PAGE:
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(Reuters) – When Vladimir Putin was handed power unexpectedly by an ailing Boris Yeltsin on the last day of the last century, his first move was to go on television to guarantee Russia the freedoms needed for a “civilized society”.
Fifteen years later, his critics accuse the former KGB spy of sacrificing emerging political and economic freedoms to the idea of Soviet-style glory, bringing the country close to economic collapse and international isolation over Ukraine.
Opinion pollsters say his ratings are at near record highs and a groundswell of protest is unlikely in the near future.
But the financial stability his first spell as president brought – on the back of high energy prices – is threatened by the oil price drop and the ruble’s slide against the dollar.
Putin’s fate and that of the system he has built around him now depend largely on how he handles the deepening economic crisis and the conflict in Ukraine.
“Asking whether Putin can win the election due in 2018 is no longer the right question,” Gleb Pavlovsky, a former Kremlin spin doctor, told Reuters. “Putin is focused on staying on the horse but it is very difficult. The question now is not whether Putin stays on, but whether the horse survives.”
Putin’s allies remain united behind him and portray him as a strong leader who rescued Russia from economic and political chaos under Yeltsin in the 1990s, the first decade after the collapse of the Soviet Union.
Sergei Ivanov, the head of the presidential administration, was widely quoted in October as saying: “Putin is Russia.”
Putin and his allies blame the economic problems on what they call external factors, principally the West. Others, including former allies who worked with him, say he is out of touch and incapable of rescuing Russia from crisis.
“He used to have the image of a survivor who can handle problems and solve them, despite all difficulties. He was seen as the lucky guy. But now we are in probably the worst crisis since the Soviet Union collapsed,” said Vladimir Milov, an ex-deputy energy minister.
“Putin has demonstrated he has no plan. There is nothing in his pocket.”
Milov, who has entered the opposition, described the last 15 years as a period of missed opportunities.
When a faltering Yeltsin surprised the world by announcing his resignation on state television and naming Putin acting president on Dec. 31, 1999, the new leader set out his initial plans the same day in a short televised address to the nation.
He said the state would protect the freedoms of speech, conscience, mass media and property rights – what he called the “fundamental rights of a civilized society”.
At 47, the ex-KGB spy and prime minister was seen by many Russians as the man to revive past glories and he was easily elected president in 2000. He burnished his image with stunts such as flying with migrating cranes or riding horses with a bare torso.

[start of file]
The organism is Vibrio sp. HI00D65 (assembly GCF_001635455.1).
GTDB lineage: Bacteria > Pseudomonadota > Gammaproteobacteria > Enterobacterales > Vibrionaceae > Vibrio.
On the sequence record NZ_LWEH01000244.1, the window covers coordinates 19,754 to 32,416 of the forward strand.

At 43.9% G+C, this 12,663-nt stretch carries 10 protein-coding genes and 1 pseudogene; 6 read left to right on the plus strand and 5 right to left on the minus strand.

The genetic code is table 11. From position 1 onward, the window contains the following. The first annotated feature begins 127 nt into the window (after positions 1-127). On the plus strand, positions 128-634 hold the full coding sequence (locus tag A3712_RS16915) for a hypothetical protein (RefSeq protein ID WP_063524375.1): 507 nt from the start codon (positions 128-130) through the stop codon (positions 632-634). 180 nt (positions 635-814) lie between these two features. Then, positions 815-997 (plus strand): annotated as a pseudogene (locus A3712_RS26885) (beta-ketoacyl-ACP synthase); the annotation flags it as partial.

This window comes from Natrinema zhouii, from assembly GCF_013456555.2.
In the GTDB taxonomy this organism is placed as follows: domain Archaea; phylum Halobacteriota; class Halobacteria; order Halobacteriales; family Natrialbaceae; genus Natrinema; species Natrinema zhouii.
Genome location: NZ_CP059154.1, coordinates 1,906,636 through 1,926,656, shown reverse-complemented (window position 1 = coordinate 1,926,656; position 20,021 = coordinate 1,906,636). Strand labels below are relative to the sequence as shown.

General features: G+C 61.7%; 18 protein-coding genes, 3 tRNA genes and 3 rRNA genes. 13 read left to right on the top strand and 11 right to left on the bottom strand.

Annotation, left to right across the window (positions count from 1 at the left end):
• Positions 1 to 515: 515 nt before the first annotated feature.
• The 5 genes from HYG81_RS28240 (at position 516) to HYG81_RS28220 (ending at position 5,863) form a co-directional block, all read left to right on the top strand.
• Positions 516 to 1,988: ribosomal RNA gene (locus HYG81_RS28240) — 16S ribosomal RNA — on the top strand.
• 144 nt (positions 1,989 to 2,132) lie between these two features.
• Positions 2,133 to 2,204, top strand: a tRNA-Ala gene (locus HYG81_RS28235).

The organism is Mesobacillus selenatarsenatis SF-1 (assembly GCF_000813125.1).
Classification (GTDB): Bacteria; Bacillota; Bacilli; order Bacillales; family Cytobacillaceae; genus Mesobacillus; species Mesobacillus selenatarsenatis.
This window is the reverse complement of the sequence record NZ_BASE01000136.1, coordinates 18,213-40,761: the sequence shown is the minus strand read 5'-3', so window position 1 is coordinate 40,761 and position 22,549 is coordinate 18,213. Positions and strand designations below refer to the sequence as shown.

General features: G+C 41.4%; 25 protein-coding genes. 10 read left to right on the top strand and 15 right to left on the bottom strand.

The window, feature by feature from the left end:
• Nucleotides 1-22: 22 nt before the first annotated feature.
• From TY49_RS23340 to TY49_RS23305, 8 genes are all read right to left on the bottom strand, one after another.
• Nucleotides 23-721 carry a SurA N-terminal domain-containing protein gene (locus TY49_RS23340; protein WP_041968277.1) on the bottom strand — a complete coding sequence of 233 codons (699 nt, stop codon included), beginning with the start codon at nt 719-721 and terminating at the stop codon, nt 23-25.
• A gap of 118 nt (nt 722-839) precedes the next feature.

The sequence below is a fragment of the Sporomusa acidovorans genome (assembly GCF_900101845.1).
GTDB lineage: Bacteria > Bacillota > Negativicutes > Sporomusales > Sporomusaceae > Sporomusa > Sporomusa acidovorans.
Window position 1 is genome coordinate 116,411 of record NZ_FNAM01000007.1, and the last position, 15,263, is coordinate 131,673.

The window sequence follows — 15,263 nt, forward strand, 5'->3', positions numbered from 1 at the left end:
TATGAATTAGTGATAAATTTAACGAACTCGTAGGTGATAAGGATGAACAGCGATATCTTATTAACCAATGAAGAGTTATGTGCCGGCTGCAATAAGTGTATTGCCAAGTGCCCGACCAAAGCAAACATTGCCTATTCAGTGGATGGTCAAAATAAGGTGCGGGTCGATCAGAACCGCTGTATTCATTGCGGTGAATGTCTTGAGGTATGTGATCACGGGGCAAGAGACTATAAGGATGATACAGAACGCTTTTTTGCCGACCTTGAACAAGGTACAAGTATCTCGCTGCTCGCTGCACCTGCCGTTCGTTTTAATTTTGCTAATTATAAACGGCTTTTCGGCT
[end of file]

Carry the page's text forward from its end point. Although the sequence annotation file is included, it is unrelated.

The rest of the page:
Putin tightened his grip by reining in the media, crushed a rebellion in the Chechnya region, restored Kremlin control over the country’s other independent-minded regions, and watched as the economy boomed until the global financial crisis of 2008.
Putin also used arbitrary methods to clip the wings of the businessmen known as oligarchs who had amassed influence as well as wealth in the sell-off of state assets of the 1990s.
One, Mikhail Khodorkovsky, then Russia’s richest man, spent 10 years in jail on theft and money laundering charges after falling out with Putin. His Yukos oil empire was broken up and sold off, mainly to the state and Putin allies.
Some critics say that was a turning point after which political and economic freedoms were limited and that Putin had by this time abandoned any genuine attempt to build ties with the West, feeling his approaches had not been taken seriously.
Lev Gudkov, head of the independent Levada Center polling group, says the multi-party political system was eliminated in all but words.
“Of course it is not Stalinist totalitarianism and mass repressions, but there are nevertheless now ‘prophylactic repressions’,” he said, referring to opposition leaders who are behind bars or under house arrest.
The economic system of heavy state intervention, often known as “state capitalism”, continued through the 2008-09 global financial crisis and the 2008-12 presidency of Dmitry Medvedev, an ally who stood in for Putin because of constitutional limits.
During that time, Putin remained Russia’s most powerful man as the dominant member of their power-sharing “tandem” and was re-elected in March 2012 despite mass rallies against him.
Since then, the economy has been found wanting, with recession looming, annual inflation hitting 9 percent in November and set to rise in 2015, and currency and gold reserves being depleted as the central bank tries to shore up the rouble.
“Russia is going into decline. It means the model which Putin created – capitalism for friends – has already collapsed,” Mikhail Kasyanov, Putin’s prime minister for much of his first four-year term, said in an interview.
Like other opponents, he says Putin failed to use the boom years to build infrastructure such as roads, did not wipe out rampant corruption and spent money on what critics say were vanity projects such as the 2014 Sochi Winter Olympics.
For now, the political and business elite are united behind Putin. He is still benefiting from a surge in popularity over the annexation of Crimea, even though it brought Western sanctions on Russia, and over his support for Ukrainian separatists fighting to break away from Kiev’s rule.
But Gudkov says discontent is growing over the economy and euphoria over Crimea will soon fade. Putin, he says, has enough support to ride out the dissatisfaction for the next 18 months to two years, but discontent will start to grow in the spring.
(Editing by Philippa Fletcher)
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